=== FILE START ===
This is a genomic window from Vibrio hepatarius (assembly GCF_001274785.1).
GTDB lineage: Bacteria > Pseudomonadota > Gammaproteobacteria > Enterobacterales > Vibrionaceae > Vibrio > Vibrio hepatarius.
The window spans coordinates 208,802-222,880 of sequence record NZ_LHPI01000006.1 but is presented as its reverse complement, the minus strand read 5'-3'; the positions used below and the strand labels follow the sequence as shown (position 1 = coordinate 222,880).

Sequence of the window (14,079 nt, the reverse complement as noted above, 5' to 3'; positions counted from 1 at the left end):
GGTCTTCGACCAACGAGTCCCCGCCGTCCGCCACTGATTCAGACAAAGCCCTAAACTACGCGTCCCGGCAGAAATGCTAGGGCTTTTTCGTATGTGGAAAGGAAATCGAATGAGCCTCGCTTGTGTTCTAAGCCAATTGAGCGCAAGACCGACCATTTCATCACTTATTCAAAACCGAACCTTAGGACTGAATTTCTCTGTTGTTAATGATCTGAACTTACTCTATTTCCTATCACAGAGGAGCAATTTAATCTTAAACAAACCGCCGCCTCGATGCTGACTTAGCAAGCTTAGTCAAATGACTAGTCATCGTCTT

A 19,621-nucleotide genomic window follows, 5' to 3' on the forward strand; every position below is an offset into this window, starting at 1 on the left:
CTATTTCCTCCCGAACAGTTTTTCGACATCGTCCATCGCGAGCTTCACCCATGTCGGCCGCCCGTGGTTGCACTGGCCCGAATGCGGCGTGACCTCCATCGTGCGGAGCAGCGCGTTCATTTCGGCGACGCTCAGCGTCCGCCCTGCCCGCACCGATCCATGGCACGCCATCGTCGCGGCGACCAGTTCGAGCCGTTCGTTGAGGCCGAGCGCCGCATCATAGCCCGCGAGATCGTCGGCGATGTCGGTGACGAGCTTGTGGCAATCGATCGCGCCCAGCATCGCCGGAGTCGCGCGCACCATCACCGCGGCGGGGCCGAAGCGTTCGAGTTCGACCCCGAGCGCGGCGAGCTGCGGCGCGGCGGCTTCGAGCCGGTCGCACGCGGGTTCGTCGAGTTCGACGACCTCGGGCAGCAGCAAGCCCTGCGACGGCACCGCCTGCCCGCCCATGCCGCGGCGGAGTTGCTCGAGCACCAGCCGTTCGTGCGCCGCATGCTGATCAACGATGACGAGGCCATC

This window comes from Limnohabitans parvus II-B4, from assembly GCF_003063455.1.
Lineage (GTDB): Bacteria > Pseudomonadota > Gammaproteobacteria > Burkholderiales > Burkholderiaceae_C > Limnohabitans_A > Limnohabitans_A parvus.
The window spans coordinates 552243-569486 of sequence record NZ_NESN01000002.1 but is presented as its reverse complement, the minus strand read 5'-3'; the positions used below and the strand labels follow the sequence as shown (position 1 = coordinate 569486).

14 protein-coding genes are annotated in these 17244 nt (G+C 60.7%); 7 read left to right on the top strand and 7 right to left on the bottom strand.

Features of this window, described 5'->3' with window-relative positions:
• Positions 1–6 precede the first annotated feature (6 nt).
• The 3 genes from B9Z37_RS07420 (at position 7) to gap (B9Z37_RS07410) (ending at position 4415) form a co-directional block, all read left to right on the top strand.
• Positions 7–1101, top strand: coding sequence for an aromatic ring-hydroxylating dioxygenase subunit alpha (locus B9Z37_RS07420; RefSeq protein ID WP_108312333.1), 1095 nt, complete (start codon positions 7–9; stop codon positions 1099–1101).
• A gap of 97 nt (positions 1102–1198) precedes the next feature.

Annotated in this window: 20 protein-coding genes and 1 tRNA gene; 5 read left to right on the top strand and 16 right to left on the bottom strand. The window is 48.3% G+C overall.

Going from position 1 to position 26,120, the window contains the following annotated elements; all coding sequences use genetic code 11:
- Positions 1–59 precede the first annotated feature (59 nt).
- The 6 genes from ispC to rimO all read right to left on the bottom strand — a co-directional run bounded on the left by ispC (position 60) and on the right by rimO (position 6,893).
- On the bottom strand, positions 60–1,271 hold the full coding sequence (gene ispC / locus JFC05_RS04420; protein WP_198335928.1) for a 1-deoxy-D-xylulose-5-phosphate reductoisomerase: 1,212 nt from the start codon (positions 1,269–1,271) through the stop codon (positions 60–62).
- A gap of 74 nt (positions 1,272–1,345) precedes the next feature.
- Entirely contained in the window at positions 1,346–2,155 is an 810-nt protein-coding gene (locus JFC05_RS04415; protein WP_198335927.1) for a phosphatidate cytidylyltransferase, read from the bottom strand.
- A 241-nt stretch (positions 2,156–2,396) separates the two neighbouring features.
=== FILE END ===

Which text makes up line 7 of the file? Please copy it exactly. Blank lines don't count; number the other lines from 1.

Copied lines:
CTATTTCCTCCCGAACAGTTTTTCGACATCGTCCATCGCGAGCTTCACCCATGTCGGCCGCCCGTGGTTGCACTGGCCCGAATGCGGCGTGACCTCCATCGTGCGGAGCAGCGCGTTCATTTCGGCGACGCTCAGCGTCCGCCCTGCCCGCACCGATCCATGGCACGCCATCGTCGCGGCGACCAGTTCGAGCCGTTCGTTGAGGCCGAGCGCCGCATCATAGCCCGCGAGATCGTCGGCGATGTCGGTGACGAGCTTGTGGCAATCGATCGCGCCCAGCATCGCCGGAGTCGCGCGCACCATCACCGCGGCGGGGCCGAAGCGTTCGAGTTCGACCCCGAGCGCGGCGAGCTGCGGCGCGGCGGCTTCGAGCCGGTCGCACGCGGGTTCGTCGAGTTCGACGACCTCGGGCAGCAGCAAGCCCTGCGACGGCACCGCCTGCCCGCCCATGCCGCGGCGGAGTTGCTCGAGCACCAGCCGTTCGTGCGCCGCATGCTGATCAACGATGACGAGGCCATC